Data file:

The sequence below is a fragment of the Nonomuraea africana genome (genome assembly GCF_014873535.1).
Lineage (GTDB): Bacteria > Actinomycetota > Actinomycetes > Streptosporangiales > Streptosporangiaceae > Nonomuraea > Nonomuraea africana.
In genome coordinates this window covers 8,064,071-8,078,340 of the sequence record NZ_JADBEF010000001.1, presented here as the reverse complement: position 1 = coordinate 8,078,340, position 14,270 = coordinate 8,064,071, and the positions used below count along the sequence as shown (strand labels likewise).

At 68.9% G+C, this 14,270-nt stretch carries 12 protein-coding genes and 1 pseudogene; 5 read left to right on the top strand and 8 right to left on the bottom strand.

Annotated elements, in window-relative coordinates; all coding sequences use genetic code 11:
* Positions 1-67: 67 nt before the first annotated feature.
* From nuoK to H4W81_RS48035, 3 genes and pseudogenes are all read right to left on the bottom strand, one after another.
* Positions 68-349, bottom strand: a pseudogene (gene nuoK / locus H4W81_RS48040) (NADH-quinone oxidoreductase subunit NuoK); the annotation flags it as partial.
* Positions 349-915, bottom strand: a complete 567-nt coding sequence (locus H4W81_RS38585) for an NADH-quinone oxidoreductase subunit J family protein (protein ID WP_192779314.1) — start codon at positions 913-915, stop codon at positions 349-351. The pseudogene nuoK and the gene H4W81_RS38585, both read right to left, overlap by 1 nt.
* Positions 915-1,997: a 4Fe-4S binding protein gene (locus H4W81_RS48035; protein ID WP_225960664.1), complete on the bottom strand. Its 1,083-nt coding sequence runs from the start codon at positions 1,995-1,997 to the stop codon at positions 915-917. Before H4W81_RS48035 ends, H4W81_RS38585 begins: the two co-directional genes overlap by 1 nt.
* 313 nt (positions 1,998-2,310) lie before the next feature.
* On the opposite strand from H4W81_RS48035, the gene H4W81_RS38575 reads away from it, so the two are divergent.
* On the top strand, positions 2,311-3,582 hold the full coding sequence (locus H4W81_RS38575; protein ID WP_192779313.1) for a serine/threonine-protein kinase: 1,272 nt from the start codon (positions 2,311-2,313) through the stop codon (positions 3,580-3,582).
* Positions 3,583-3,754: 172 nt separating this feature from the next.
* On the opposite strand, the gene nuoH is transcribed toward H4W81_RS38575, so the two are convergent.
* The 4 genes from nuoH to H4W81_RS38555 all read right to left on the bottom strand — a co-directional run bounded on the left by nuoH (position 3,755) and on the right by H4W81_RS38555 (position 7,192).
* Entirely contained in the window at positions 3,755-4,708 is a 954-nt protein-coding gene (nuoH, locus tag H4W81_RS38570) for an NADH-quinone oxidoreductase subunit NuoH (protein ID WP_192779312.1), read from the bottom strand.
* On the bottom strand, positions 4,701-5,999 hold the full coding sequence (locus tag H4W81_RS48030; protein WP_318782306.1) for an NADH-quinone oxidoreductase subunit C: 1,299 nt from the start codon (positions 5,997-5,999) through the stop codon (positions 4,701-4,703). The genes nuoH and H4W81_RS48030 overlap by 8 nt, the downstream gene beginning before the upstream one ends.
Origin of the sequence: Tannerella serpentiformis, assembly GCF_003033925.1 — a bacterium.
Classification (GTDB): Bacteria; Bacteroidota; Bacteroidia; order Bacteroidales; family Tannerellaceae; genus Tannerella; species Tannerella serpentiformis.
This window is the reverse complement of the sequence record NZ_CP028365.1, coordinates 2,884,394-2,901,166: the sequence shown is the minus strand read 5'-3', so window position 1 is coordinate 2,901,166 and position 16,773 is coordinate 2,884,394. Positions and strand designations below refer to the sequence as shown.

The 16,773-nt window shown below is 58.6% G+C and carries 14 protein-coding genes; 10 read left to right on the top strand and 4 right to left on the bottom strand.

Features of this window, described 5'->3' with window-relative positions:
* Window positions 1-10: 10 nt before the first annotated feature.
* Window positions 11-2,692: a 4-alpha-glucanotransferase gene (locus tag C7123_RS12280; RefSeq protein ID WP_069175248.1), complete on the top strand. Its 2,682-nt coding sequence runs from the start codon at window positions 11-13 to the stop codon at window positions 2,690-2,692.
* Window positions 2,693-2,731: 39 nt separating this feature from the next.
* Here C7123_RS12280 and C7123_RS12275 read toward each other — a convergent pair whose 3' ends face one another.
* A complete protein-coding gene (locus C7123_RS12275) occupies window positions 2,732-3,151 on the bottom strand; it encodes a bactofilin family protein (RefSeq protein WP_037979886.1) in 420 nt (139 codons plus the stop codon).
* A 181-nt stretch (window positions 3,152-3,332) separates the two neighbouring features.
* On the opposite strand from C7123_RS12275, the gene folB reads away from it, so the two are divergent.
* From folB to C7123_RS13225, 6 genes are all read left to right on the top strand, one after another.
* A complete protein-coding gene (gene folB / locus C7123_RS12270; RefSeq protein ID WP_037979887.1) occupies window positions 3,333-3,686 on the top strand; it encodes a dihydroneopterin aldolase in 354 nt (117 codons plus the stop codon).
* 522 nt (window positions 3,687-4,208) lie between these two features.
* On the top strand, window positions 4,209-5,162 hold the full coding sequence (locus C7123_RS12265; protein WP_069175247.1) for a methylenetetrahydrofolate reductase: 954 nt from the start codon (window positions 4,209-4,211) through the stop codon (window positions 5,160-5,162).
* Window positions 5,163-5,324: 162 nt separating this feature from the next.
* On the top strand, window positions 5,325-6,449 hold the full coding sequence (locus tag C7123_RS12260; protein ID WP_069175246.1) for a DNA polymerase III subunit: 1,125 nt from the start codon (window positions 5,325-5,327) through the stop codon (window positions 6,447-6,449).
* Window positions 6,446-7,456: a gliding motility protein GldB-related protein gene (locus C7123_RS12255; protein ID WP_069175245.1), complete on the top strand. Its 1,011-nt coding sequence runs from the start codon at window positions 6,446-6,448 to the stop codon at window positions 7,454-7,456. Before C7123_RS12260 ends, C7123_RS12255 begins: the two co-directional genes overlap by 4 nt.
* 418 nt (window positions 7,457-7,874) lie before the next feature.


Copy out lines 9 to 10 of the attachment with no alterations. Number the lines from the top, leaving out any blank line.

* Positions 349-915, bottom strand: a complete 567-nt coding sequence (locus H4W81_RS38585) for an NADH-quinone oxidoreductase subunit J family protein (protein ID WP_192779314.1) — start codon at positions 913-915, stop codon at positions 349-351. The pseudogene nuoK and the gene H4W81_RS38585, both read right to left, overlap by 1 nt.
* Positions 915-1,997: a 4Fe-4S binding protein gene (locus H4W81_RS48035; protein ID WP_225960664.1), complete on the bottom strand. Its 1,083-nt coding sequence runs from the start codon at positions 1,995-1,997 to the stop codon at positions 915-917. Before H4W81_RS48035 ends, H4W81_RS38585 begins: the two co-directional genes overlap by 1 nt.